Natural Resources, School of


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DOI: 10.1175/JHM-D-18-0198.1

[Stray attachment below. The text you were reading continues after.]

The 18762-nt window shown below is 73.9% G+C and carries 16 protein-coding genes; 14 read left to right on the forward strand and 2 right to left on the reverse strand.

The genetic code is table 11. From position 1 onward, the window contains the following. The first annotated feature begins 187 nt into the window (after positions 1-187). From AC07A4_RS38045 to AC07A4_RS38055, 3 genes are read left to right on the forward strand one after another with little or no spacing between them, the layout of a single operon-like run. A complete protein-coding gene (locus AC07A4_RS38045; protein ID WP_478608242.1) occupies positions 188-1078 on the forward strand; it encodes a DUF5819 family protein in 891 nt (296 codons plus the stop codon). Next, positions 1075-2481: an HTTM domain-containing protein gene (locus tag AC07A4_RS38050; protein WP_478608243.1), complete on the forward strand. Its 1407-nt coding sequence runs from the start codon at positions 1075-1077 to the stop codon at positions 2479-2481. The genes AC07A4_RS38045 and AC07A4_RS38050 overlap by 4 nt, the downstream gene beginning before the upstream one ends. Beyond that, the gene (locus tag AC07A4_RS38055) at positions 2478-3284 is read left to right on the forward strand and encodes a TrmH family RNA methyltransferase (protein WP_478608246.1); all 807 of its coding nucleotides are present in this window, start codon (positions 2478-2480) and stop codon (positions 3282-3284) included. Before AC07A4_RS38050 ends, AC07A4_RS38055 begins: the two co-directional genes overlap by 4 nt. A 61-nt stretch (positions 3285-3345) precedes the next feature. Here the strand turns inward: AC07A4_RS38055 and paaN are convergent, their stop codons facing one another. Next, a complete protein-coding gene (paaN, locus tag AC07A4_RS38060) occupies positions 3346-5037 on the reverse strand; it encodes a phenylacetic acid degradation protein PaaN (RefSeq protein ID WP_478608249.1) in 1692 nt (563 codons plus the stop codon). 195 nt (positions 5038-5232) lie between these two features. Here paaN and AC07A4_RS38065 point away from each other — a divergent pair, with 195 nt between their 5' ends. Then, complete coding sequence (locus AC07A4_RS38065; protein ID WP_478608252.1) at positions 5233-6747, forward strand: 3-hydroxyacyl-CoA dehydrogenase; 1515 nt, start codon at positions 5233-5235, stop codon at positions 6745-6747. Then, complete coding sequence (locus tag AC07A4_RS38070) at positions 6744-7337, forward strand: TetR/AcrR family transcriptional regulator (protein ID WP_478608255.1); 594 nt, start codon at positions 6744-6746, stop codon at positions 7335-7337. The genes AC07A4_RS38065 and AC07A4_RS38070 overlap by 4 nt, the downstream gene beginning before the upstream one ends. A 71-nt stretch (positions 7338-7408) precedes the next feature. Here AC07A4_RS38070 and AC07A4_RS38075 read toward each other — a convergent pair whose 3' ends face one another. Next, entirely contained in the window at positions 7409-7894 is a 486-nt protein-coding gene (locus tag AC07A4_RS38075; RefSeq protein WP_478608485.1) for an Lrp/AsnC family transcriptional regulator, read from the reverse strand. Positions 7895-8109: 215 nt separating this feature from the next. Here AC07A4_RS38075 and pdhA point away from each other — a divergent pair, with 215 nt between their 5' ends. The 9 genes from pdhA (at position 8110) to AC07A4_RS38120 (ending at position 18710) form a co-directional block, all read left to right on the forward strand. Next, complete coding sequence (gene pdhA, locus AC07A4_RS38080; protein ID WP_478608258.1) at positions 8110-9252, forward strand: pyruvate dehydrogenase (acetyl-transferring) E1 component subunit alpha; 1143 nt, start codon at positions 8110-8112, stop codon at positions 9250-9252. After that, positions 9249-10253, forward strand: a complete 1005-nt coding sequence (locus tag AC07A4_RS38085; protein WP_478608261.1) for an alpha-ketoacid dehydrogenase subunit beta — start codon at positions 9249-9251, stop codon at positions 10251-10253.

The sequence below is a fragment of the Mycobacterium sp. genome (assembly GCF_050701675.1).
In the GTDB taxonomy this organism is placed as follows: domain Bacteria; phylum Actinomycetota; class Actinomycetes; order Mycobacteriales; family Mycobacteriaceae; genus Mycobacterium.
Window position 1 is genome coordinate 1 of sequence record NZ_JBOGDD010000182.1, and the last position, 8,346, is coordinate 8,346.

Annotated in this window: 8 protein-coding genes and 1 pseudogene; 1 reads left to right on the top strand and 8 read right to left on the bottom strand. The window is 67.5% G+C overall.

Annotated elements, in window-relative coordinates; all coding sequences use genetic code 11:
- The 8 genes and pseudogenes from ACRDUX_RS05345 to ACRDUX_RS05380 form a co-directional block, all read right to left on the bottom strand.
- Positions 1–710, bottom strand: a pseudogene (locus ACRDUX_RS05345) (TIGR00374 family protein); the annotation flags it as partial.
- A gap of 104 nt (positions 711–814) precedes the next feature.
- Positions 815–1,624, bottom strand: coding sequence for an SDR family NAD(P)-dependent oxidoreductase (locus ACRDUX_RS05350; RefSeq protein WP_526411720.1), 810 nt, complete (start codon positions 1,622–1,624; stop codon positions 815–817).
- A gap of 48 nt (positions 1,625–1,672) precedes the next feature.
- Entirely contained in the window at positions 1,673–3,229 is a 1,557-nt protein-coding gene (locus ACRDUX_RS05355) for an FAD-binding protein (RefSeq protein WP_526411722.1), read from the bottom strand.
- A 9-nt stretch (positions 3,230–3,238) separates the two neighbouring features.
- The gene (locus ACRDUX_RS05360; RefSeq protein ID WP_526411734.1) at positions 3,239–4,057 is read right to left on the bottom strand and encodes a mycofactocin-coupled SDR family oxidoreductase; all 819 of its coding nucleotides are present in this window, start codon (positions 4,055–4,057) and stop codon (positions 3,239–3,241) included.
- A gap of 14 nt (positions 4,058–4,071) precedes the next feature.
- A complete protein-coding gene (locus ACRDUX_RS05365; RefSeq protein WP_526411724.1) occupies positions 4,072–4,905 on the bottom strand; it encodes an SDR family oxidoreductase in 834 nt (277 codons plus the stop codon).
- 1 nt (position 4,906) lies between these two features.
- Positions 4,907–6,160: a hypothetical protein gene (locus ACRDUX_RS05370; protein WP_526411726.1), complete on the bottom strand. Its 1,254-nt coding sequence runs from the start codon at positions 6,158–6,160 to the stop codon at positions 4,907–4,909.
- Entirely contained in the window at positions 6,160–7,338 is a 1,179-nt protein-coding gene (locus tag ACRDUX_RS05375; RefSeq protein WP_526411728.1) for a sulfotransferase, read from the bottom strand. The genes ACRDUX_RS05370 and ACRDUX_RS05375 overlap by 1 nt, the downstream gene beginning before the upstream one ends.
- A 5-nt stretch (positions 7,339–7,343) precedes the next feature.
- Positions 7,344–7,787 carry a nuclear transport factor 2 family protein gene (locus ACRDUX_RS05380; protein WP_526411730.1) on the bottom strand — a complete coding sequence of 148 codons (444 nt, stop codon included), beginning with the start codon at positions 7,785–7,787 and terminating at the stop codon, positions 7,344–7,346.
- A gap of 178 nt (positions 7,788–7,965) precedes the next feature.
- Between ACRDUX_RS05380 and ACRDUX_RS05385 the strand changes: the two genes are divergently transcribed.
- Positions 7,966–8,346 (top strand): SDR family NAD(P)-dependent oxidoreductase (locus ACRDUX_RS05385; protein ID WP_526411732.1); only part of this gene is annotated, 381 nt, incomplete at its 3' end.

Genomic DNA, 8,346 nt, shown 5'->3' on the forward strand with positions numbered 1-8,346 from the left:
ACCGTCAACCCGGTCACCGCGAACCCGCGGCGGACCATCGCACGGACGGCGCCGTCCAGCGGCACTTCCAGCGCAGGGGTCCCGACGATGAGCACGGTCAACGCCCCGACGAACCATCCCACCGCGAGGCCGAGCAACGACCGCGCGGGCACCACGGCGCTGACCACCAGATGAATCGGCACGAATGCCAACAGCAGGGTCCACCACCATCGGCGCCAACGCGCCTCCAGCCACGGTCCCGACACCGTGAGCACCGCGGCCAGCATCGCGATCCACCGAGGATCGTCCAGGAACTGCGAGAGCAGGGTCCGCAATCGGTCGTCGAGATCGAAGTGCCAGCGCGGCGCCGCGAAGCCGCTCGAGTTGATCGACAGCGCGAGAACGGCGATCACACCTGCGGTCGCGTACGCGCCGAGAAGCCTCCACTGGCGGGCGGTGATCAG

With the increasing use of the term ‘‘flash drought’’ within the scientific community, Otkin et al. provide a general definition that identifies flash droughts based on their unusually rapid rate of intensi- fication. This study presents an objective percentile-based methodology that builds upon that work by identifying flash droughts using standardized evaporative stress ratio (SESR) values and changes in SESR over some period of time. Four criteria are specified to identify flash droughts: two that emphasize the vegetative impacts of flash drought and two that focus on the rapid rate of intensification. The method- ology was applied to the North American Regional Reanalysis (NARR) to develop a 38-yr flash drought climatology (1979–2016) across the United States. It was found that SESR derived from NARR data compared well with the satellite-based evaporative stress index for four previously identified flash drought events. Furthermore, four additional flash drought cases were compared with the U.S. Drought Monitor (USDM), and SESR rapidly declined 1–2 weeks before a response was evident with the USDM. From the climatological analysis, a hot spot of flash drought occurrence was revealed over the Great Plains, the Corn Belt, and the western Great Lakes region. Relatively few flash drought events occurred over mountainous and arid regions. Flash droughts were categorized based on their rate of intensification, and it was found that the most intense flash droughts occurred over the central Great Plains, Corn Belt, and western Great Lakes region.